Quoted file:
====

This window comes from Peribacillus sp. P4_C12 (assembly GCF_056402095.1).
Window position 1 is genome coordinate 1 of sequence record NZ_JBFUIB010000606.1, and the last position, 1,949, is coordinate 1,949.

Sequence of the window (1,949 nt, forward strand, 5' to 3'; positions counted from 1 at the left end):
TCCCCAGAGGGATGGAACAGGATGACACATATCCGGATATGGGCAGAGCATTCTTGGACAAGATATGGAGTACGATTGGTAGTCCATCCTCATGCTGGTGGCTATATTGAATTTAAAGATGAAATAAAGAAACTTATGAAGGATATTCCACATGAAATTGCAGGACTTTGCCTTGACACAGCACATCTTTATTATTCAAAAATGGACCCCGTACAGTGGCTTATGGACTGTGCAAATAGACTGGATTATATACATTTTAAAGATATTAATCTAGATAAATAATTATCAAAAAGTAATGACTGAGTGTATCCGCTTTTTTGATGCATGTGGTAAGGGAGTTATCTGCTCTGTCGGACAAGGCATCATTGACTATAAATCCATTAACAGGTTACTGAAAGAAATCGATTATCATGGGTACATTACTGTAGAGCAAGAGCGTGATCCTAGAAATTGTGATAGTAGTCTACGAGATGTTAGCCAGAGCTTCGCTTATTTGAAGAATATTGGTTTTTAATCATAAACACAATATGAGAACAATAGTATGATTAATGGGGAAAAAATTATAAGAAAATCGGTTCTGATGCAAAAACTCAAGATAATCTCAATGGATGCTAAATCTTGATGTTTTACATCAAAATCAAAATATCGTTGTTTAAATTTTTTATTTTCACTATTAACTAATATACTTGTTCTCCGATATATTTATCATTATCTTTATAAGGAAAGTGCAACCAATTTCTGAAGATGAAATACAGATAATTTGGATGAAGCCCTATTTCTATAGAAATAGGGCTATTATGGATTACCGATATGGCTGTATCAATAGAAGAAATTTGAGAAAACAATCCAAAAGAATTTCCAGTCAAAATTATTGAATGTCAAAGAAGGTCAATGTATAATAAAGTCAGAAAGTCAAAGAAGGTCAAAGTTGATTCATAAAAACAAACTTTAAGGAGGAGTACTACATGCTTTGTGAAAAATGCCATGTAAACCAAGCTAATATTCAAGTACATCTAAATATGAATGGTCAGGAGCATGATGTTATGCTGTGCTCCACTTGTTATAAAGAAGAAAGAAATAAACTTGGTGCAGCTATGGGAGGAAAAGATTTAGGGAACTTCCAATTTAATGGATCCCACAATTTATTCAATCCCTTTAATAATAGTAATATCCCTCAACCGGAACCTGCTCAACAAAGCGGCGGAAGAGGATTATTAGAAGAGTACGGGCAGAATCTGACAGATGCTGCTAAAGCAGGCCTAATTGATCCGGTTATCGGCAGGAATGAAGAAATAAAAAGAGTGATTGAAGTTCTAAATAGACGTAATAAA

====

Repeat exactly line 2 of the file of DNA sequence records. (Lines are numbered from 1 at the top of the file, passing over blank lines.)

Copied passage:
Window position 1 is genome coordinate 1 of sequence record NZ_JBFUIB010000606.1, and the last position, 1,949, is coordinate 1,949.